Selling vs. Bankruptcy - Healthcare
When economic factors conspire against large companies, CEOs are often faced with a tough choice: sell or declare bankruptcy. Recently, the pharmaceutical company Kindred Healthcare found itself in a financial situation that made operation unsustainable, and was forced to sell to a consortium of buyers. In contrast, other pharmaceutical companies in similar financial situations have opted for bankruptcy. Recent examples of this include Enumeral Biomedical, Cantrell Drug Company, and PhaseRx. For these companies, cash-flow issues, regulatory obstacles, and operational costs could not be overcome before bankruptcy remained as the only viable option.
Peril for Cambridge's Enumeral Biomedical began in May 2017 with a declaration that the company was running out of cash. It only had $1.4 million in reserve (compared with $3.1 million in 2016). Accompanying this announcement was an addendum stating that, should the company not see positive cash flow soon, it would be forced to cut staff, or "wind down its operations through liquidation, bankruptcy, or a sale of its assets." Fast forward to February 2018, and Enumeral Biomedical has been reduced to 2 employees (from 10 in May), declared bankruptcy, and is negotiating the sale of its assets (i.e. antibody and antiviral research and development) to the XOMA Corporation for $1.6 million.
Had the company been sold before the situation became so dire, there is a chance it could have survived. However, faced with adversity, the CEO, Kevin Sarney, continued operations and ran the company until bankruptcy and asset liquidation remained the only viable options.
Cantrell Drug Company
Cantrell Drug Company is a family-owned pharmaceutical company marketing sterile injectable drugs. It was forced to declare bankruptcy in November 2017. The events leading to the company declaring bankruptcy are related to multiple failures in regulation compliance.
The company failed FDA inspections on two separate occasions in 2017. Each failure resulted in a temporary suspension in production and shipping. On top of this, the company was forced to issue a product recall in July, based on concerns over sterility.
The CEO, James McCarley, assumed responsibility for the failures in quality assurance and filed for bankruptcy, stating that the company lacked the finances to "weather the economic consequences of the shutdowns." The company plans to reorganize and raise capital to continue operations in the future.
In this case, circumstance more than unwillingness to sell led to bankruptcy. Unexpected problems with regulation compliance occurred in rapid succession, imposing a significant financial burden on the company -- one that ultimately proved too much to bear.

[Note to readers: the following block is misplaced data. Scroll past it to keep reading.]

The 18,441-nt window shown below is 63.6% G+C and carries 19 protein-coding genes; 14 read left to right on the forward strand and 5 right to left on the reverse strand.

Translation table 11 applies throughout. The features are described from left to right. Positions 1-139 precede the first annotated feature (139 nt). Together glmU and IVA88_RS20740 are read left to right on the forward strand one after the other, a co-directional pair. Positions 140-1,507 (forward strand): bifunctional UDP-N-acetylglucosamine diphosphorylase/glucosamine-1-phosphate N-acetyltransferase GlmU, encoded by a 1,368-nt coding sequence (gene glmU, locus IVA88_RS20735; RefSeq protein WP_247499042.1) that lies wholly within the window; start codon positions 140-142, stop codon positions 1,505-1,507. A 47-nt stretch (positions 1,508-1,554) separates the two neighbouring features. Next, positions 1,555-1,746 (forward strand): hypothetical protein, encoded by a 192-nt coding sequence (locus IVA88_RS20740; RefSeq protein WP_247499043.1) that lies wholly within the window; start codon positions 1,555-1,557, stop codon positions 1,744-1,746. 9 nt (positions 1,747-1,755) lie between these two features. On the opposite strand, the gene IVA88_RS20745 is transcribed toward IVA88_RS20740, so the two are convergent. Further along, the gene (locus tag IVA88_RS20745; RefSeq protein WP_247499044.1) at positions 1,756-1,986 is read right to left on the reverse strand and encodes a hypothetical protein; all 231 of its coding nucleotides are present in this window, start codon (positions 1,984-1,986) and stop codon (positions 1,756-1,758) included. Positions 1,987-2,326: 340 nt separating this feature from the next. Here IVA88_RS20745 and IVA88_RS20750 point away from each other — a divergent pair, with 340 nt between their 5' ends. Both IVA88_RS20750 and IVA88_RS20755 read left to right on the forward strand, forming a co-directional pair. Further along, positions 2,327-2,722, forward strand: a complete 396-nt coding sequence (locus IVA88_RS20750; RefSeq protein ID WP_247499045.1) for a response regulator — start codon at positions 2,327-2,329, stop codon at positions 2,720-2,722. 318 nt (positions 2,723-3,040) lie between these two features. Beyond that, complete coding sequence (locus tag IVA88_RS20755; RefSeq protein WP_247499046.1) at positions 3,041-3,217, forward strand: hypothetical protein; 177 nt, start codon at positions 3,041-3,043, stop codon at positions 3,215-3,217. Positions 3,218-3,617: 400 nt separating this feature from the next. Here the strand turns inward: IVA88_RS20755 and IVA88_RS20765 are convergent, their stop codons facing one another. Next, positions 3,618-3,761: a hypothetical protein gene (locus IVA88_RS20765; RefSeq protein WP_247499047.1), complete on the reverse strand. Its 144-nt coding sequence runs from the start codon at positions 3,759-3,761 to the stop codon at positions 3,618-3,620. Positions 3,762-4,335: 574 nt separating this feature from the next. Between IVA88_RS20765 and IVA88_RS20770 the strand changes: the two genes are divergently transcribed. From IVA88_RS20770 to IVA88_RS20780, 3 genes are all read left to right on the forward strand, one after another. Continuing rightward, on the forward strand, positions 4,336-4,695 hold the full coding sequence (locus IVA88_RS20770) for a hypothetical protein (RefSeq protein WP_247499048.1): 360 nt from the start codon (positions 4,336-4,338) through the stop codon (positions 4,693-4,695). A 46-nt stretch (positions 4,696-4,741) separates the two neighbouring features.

PhaseRx is a Seattle-based pharmaceutical company specializing in drug development for rare, heritable liver diseases. The company declared bankruptcy in December 2017. Prior to declaring bankruptcy, the company made significant efforts to cut operating costs, including laying off 10 employees, and delaying the development of a new drug.
The measures were, to some degree, successful. Operating costs in the third quarter of 2017 were reduced to $2.5 million from $3.1 million the previous year. This contributed to a larger $5.3 million reduction in operating costs between 2016 and 2017. Despite this, the company still reported a loss upward of $10 million over the course of the year that left cash reserves dwindling at $5.3 million. Regarding the declaration of bankruptcy, Robert Overell, the company's CEO, made the following statement:
“The board and management believe that the decision to voluntarily file for Chapter 11 bankruptcy protection is in the best interests of PhaseRx and its shareholders...The protection afforded under a Chapter 11 filing enables us to continue to explore strategic alternatives, including a potential merger transaction. During this time we expect to continue to operate normally, and are thankful to our dedicated employees whom we expect to remain focused on the advancement of our programs.”
As discussed, the factors ultimately forcing a company to declare bankruptcy can be diverse. Enumeral Biomedical had cash-flow problems that ultimately left them penniless; Cantrell Drug Company faced financially taxing issues with regulation compliance; PhaseRx were not able to implement successful mitigation against high operational costs. For Enumeral Biomedical and PhaseRx, selling may have represented a viable alternative to bankruptcy. For Cantrell Drug Company, however, the rapid succession of unexpected and costly events left the CEO with no other choice.